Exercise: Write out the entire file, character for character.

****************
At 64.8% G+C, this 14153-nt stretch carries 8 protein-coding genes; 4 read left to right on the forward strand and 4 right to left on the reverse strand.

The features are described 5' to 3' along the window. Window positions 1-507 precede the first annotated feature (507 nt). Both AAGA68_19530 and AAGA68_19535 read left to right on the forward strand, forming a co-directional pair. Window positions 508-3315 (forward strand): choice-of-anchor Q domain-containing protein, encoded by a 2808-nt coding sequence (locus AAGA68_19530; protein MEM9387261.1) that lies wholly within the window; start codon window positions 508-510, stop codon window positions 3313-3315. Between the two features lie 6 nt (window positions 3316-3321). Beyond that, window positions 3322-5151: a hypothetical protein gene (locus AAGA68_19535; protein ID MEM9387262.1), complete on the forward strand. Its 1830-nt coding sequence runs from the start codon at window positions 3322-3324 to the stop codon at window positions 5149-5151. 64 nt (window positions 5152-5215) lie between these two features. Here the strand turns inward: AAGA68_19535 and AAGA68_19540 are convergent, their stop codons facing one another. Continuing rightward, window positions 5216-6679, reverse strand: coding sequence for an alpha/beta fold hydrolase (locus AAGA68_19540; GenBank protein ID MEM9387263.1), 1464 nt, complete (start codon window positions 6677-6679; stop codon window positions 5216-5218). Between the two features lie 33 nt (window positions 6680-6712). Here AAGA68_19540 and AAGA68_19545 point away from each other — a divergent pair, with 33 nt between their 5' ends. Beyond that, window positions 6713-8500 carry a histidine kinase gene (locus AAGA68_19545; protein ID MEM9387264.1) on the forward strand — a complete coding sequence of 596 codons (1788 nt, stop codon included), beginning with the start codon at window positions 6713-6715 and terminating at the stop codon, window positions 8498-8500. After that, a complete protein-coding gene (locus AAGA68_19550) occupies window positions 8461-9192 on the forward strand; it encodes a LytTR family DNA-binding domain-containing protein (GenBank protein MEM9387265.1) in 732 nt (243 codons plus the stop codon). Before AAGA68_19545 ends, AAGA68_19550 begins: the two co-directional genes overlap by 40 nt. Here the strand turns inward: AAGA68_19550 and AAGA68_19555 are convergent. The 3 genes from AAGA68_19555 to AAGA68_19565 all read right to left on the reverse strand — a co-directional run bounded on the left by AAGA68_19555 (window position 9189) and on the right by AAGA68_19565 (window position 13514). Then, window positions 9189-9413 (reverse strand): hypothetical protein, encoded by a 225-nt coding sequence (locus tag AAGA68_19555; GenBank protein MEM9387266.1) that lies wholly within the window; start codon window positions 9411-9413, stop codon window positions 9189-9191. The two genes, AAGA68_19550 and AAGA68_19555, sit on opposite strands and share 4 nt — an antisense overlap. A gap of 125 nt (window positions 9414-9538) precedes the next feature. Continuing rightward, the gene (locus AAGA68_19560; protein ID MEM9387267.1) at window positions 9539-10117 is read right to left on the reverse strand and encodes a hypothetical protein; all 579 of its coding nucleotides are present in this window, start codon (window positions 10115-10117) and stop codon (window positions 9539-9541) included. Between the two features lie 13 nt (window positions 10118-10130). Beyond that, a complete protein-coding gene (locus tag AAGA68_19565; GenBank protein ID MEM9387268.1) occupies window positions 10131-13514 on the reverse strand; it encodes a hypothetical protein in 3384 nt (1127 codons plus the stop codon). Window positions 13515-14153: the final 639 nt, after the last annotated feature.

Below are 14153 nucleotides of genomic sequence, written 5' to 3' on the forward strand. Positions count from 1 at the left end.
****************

At 64.8% G+C, this 14153-nt stretch carries 8 protein-coding genes; 4 read left to right on the forward strand and 4 right to left on the reverse strand.

The features are described 5' to 3' along the window. Window positions 1-507 precede the first annotated feature (507 nt). Both AAGA68_19530 and AAGA68_19535 read left to right on the forward strand, forming a co-directional pair. Window positions 508-3315 (forward strand): choice-of-anchor Q domain-containing protein, encoded by a 2808-nt coding sequence (locus AAGA68_19530; protein MEM9387261.1) that lies wholly within the window; start codon window positions 508-510, stop codon window positions 3313-3315. Between the two features lie 6 nt (window positions 3316-3321). Beyond that, window positions 3322-5151: a hypothetical protein gene (locus AAGA68_19535; protein ID MEM9387262.1), complete on the forward strand. Its 1830-nt coding sequence runs from the start codon at window positions 3322-3324 to the stop codon at window positions 5149-5151. 64 nt (window positions 5152-5215) lie between these two features. Here the strand turns inward: AAGA68_19535 and AAGA68_19540 are convergent, their stop codons facing one another. Continuing rightward, window positions 5216-6679, reverse strand: coding sequence for an alpha/beta fold hydrolase (locus AAGA68_19540; GenBank protein ID MEM9387263.1), 1464 nt, complete (start codon window positions 6677-6679; stop codon window positions 5216-5218). Between the two features lie 33 nt (window positions 6680-6712). Here AAGA68_19540 and AAGA68_19545 point away from each other — a divergent pair, with 33 nt between their 5' ends. Beyond that, window positions 6713-8500 carry a histidine kinase gene (locus AAGA68_19545; protein ID MEM9387264.1) on the forward strand — a complete coding sequence of 596 codons (1788 nt, stop codon included), beginning with the start codon at window positions 6713-6715 and terminating at the stop codon, window positions 8498-8500. After that, a complete protein-coding gene (locus AAGA68_19550) occupies window positions 8461-9192 on the forward strand; it encodes a LytTR family DNA-binding domain-containing protein (GenBank protein MEM9387265.1) in 732 nt (243 codons plus the stop codon). Before AAGA68_19545 ends, AAGA68_19550 begins: the two co-directional genes overlap by 40 nt. Here the strand turns inward: AAGA68_19550 and AAGA68_19555 are convergent. The 3 genes from AAGA68_19555 to AAGA68_19565 all read right to left on the reverse strand — a co-directional run bounded on the left by AAGA68_19555 (window position 9189) and on the right by AAGA68_19565 (window position 13514). Then, window positions 9189-9413 (reverse strand): hypothetical protein, encoded by a 225-nt coding sequence (locus tag AAGA68_19555; GenBank protein MEM9387266.1) that lies wholly within the window; start codon window positions 9411-9413, stop codon window positions 9189-9191. The two genes, AAGA68_19550 and AAGA68_19555, sit on opposite strands and share 4 nt — an antisense overlap. A gap of 125 nt (window positions 9414-9538) precedes the next feature. Continuing rightward, the gene (locus AAGA68_19560; protein ID MEM9387267.1) at window positions 9539-10117 is read right to left on the reverse strand and encodes a hypothetical protein; all 579 of its coding nucleotides are present in this window, start codon (window positions 10115-10117) and stop codon (window positions 9539-9541) included. Between the two features lie 13 nt (window positions 10118-10130). Beyond that, a complete protein-coding gene (locus tag AAGA68_19565; GenBank protein ID MEM9387268.1) occupies window positions 10131-13514 on the reverse strand; it encodes a hypothetical protein in 3384 nt (1127 codons plus the stop codon). Window positions 13515-14153: the final 639 nt, after the last annotated feature.

Below are 14153 nucleotides of genomic sequence, written 5' to 3' on the forward strand. Positions count from 1 at the left end.